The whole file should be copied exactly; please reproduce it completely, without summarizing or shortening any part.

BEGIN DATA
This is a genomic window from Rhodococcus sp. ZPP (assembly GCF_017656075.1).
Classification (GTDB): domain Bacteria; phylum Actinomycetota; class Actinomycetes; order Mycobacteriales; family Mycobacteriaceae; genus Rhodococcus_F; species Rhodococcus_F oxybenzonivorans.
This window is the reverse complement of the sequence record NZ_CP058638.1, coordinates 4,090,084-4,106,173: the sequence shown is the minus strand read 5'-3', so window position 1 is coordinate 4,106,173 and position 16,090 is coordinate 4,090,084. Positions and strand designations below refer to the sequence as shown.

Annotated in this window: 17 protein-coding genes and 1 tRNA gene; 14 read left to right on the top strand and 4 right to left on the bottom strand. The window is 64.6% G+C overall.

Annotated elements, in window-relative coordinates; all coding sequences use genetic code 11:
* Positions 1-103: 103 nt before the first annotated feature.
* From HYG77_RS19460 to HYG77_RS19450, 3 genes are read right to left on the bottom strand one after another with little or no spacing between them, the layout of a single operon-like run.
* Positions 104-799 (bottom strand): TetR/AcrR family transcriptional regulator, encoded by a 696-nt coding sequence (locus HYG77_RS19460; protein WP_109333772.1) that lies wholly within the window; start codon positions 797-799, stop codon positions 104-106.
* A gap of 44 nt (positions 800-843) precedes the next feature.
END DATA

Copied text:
This is a genomic window from Rhodococcus sp. ZPP (assembly GCF_017656075.1).
Classification (GTDB): domain Bacteria; phylum Actinomycetota; class Actinomycetes; order Mycobacteriales; family Mycobacteriaceae; genus Rhodococcus_F; species Rhodococcus_F oxybenzonivorans.
This window is the reverse complement of the sequence record NZ_CP058638.1, coordinates 4,090,084-4,106,173: the sequence shown is the minus strand read 5'-3', so window position 1 is coordinate 4,106,173 and position 16,090 is coordinate 4,090,084. Positions and strand designations below refer to the sequence as shown.

Annotated in this window: 17 protein-coding genes and 1 tRNA gene; 14 read left to right on the top strand and 4 right to left on the bottom strand. The window is 64.6% G+C overall.

Annotated elements, in window-relative coordinates; all coding sequences use genetic code 11:
* Positions 1-103: 103 nt before the first annotated feature.
* From HYG77_RS19460 to HYG77_RS19450, 3 genes are read right to left on the bottom strand one after another with little or no spacing between them, the layout of a single operon-like run.
* Positions 104-799 (bottom strand): TetR/AcrR family transcriptional regulator, encoded by a 696-nt coding sequence (locus HYG77_RS19460; protein WP_109333772.1) that lies wholly within the window; start codon positions 797-799, stop codon positions 104-106.
* A gap of 44 nt (positions 800-843) precedes the next feature.